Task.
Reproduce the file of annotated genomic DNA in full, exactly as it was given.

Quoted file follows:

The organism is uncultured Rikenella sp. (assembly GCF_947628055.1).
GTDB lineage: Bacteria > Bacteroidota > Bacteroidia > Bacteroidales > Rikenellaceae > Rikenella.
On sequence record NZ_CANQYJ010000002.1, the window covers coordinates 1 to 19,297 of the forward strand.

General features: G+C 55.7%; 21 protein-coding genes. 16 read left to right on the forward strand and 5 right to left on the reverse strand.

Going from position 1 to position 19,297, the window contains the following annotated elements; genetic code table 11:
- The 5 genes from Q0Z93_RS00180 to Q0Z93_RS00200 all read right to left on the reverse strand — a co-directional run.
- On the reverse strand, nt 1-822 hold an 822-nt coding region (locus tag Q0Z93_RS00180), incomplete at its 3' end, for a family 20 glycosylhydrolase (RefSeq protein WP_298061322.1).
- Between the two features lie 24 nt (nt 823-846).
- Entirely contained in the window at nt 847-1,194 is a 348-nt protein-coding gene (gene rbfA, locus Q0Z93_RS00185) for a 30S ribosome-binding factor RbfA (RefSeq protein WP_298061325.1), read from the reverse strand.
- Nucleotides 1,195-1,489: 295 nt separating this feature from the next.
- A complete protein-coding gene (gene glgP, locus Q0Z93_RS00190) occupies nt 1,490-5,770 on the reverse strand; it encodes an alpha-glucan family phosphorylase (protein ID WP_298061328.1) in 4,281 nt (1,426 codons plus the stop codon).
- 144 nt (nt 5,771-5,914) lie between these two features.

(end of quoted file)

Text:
The organism is uncultured Rikenella sp. (assembly GCF_947628055.1).
GTDB lineage: Bacteria > Bacteroidota > Bacteroidia > Bacteroidales > Rikenellaceae > Rikenella.
On sequence record NZ_CANQYJ010000002.1, the window covers coordinates 1 to 19,297 of the forward strand.

General features: G+C 55.7%; 21 protein-coding genes. 16 read left to right on the forward strand and 5 right to left on the reverse strand.

Going from position 1 to position 19,297, the window contains the following annotated elements; genetic code table 11:
- The 5 genes from Q0Z93_RS00180 to Q0Z93_RS00200 all read right to left on the reverse strand — a co-directional run.
- On the reverse strand, nt 1-822 hold an 822-nt coding region (locus tag Q0Z93_RS00180), incomplete at its 3' end, for a family 20 glycosylhydrolase (RefSeq protein WP_298061322.1).
- Between the two features lie 24 nt (nt 823-846).
- Entirely contained in the window at nt 847-1,194 is a 348-nt protein-coding gene (gene rbfA, locus Q0Z93_RS00185) for a 30S ribosome-binding factor RbfA (RefSeq protein WP_298061325.1), read from the reverse strand.
- Nucleotides 1,195-1,489: 295 nt separating this feature from the next.
- A complete protein-coding gene (gene glgP, locus Q0Z93_RS00190) occupies nt 1,490-5,770 on the reverse strand; it encodes an alpha-glucan family phosphorylase (protein ID WP_298061328.1) in 4,281 nt (1,426 codons plus the stop codon).
- 144 nt (nt 5,771-5,914) lie between these two features.